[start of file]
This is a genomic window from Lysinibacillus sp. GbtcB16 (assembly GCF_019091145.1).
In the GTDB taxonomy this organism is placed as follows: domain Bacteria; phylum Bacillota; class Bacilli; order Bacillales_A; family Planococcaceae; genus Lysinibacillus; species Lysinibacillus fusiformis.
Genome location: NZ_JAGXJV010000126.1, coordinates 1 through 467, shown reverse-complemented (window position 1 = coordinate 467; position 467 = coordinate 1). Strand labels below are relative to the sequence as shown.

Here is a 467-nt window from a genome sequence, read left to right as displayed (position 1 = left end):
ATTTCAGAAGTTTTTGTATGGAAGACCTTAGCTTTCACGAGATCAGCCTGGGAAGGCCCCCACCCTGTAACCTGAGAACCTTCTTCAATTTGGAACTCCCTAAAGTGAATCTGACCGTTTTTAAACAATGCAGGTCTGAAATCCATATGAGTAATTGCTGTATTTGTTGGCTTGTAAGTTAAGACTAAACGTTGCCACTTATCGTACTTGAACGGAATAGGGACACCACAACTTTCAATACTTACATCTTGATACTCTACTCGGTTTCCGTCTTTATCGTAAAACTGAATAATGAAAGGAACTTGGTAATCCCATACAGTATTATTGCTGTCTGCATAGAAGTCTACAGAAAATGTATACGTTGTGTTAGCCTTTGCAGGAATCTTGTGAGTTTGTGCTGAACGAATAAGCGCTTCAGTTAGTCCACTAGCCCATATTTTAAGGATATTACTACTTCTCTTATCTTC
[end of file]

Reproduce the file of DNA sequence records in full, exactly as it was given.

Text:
This is a genomic window from Lysinibacillus sp. GbtcB16 (assembly GCF_019091145.1).
In the GTDB taxonomy this organism is placed as follows: domain Bacteria; phylum Bacillota; class Bacilli; order Bacillales_A; family Planococcaceae; genus Lysinibacillus; species Lysinibacillus fusiformis.
Genome location: NZ_JAGXJV010000126.1, coordinates 1 through 467, shown reverse-complemented (window position 1 = coordinate 467; position 467 = coordinate 1). Strand labels below are relative to the sequence as shown.

Here is a 467-nt window from a genome sequence, read left to right as displayed (position 1 = left end):
ATTTCAGAAGTTTTTGTATGGAAGACCTTAGCTTTCACGAGATCAGCCTGGGAAGGCCCCCACCCTGTAACCTGAGAACCTTCTTCAATTTGGAACTCCCTAAAGTGAATCTGACCGTTTTTAAACAATGCAGGTCTGAAATCCATATGAGTAATTGCTGTATTTGTTGGCTTGTAAGTTAAGACTAAACGTTGCCACTTATCGTACTTGAACGGAATAGGGACACCACAACTTTCAATACTTACATCTTGATACTCTACTCGGTTTCCGTCTTTATCGTAAAACTGAATAATGAAAGGAACTTGGTAATCCCATACAGTATTATTGCTGTCTGCATAGAAGTCTACAGAAAATGTATACGTTGTGTTAGCCTTTGCAGGAATCTTGTGAGTTTGTGCTGAACGAATAAGCGCTTCAGTTAGTCCACTAGCCCATATTTTAAGGATATTACTACTTCTCTTATCTTC